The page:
“Under the proposed population objective, license numbers would either remain similar to current quotas or could be increased if weather and other environmental/habitat conditions are favorable for population growth and increased sustainable harvest,” notes a Colorado Parks and Wildlife report on the management plan. “Because current quotas are already very low, further decreases in license quotas would have no effect on the population size.”

Decades long wait

For hunters, the new population and sex ratio objectives aren’t likely to increase access to deer tags in GMU 44. Because the area has been managed as a quality buck unit, licenses have been difficult to draw for the past 10 years. Because of those tight buck licenses quotas, the area has maintained a population of older-aged, bigger bucks. Those factors have resulted in GMU 44 becoming a once-in-a-lifetime type hunting area.

The numbers illustrate that description. As of 2018, Colorado residents needed to wait at least 13 years for a third season buck tag and at least 17 years for fourth season tags. Nonresidents must wait even longer. There are many hunters who realistically might never draw a license if the current quotas and draw system persist.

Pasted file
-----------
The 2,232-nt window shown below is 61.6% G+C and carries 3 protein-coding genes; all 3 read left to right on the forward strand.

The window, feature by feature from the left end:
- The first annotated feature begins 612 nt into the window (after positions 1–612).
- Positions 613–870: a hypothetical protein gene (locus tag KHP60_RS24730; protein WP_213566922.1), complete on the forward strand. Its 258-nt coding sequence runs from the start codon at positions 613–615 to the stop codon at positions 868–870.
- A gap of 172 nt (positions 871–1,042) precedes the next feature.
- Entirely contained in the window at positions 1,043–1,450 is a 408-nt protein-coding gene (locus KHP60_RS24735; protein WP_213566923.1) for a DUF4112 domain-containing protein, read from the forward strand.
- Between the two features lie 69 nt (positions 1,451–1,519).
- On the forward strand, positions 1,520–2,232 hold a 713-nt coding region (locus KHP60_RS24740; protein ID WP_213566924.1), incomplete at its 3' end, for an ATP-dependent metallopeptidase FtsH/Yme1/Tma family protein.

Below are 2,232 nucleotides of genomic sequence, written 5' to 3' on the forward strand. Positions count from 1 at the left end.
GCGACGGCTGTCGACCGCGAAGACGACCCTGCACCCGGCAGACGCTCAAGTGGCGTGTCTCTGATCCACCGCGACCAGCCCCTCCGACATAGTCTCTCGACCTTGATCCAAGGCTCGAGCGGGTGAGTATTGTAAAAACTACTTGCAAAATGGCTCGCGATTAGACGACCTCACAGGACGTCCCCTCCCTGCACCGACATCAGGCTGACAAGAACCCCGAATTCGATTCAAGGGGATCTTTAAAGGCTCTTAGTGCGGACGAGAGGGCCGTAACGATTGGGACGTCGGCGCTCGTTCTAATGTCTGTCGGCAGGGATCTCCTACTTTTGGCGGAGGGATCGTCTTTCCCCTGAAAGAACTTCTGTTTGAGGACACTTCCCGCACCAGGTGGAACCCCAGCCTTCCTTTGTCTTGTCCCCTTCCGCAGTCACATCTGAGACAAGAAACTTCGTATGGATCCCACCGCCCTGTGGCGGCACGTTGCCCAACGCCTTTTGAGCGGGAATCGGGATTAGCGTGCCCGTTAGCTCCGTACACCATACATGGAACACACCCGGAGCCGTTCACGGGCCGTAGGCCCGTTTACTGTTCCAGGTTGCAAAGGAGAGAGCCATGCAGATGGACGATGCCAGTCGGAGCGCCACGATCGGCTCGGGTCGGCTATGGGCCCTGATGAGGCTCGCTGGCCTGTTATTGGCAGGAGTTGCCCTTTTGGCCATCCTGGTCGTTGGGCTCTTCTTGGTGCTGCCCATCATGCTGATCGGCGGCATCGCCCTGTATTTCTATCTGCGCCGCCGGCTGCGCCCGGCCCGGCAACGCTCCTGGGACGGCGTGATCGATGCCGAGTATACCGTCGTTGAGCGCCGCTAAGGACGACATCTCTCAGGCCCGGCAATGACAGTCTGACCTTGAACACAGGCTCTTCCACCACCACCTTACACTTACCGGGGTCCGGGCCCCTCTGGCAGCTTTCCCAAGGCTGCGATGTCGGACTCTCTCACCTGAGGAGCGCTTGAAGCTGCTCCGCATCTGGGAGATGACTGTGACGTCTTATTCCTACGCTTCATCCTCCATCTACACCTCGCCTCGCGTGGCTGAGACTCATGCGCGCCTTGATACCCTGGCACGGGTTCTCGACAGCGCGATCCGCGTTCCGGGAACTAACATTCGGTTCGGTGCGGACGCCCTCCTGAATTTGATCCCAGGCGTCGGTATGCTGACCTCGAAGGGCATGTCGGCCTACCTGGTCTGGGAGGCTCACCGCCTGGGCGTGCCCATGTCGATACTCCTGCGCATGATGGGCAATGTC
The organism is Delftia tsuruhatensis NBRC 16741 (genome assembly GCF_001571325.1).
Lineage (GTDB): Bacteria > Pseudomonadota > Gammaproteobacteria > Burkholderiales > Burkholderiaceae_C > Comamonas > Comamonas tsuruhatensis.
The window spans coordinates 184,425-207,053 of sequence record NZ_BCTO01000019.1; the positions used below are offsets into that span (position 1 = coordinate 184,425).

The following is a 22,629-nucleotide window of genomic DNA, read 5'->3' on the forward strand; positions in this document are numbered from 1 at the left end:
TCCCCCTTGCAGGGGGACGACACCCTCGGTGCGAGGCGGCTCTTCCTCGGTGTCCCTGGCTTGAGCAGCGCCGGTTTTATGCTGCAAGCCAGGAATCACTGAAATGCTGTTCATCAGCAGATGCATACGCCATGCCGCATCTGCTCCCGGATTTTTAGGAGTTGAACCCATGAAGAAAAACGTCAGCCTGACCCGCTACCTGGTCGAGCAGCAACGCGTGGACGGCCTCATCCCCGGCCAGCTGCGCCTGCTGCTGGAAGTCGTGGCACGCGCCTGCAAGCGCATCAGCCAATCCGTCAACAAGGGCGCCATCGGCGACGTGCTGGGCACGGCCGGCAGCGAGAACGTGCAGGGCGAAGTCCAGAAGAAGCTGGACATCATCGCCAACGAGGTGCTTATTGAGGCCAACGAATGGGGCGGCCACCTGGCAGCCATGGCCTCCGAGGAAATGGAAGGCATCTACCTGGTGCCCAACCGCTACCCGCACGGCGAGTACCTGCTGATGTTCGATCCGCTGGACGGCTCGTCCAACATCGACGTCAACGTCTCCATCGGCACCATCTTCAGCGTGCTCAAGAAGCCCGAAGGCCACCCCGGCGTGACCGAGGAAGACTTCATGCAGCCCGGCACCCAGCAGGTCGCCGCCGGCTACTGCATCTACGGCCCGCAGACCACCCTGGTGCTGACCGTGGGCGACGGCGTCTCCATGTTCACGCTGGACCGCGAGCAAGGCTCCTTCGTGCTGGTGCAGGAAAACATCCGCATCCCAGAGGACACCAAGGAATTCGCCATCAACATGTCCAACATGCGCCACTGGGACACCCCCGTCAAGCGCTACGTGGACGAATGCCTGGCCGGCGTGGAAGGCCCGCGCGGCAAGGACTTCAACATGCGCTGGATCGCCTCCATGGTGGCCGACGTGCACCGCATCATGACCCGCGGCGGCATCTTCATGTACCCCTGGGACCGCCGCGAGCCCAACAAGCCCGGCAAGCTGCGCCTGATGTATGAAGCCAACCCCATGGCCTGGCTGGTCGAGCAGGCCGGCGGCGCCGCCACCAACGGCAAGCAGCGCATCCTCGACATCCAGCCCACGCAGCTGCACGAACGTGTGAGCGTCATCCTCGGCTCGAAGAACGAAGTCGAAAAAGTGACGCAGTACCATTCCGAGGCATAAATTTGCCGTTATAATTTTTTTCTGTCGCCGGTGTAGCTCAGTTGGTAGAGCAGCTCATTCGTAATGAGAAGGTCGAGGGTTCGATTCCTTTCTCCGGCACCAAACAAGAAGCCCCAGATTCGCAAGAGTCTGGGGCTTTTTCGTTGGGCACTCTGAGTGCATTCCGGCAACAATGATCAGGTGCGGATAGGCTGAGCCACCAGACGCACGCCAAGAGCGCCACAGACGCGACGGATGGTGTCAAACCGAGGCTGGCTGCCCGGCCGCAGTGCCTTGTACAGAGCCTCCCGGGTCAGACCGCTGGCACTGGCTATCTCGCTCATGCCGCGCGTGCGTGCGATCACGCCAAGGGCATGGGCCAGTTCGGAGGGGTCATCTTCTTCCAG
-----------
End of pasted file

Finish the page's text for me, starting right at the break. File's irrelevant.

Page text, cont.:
“We ask the hunting public what they want, and they say more deer and more bucks, but sometimes those objectives can’t happen at the same time,” said Colorado Parks and Wildlife wildlife biologist Julie Mao during a Tuesday, Sept. 25, meeting with the Eagle County commissioners.

Competing objectives

Increasing the population of the Brush Creek Valley deer herd is another example of competing interests, Mao said.

Along with the population objective, Colorado Parks and Wildlife is looking at a new sex ratio goal. Unlike the previous objective, the new plan calls for ranges. The proposed deer population range for GMU 44 is 1,500 to 3,500. The previous sex ratio was 35 bucks to 100 does, and the most current count averaged at 47 bucks per 100 does. The proposed sex ratio ranges are 30 to 40 bucks per 100 does, 35 to 45 bucks per 100 does and 40 to 50 bucks per 100 does.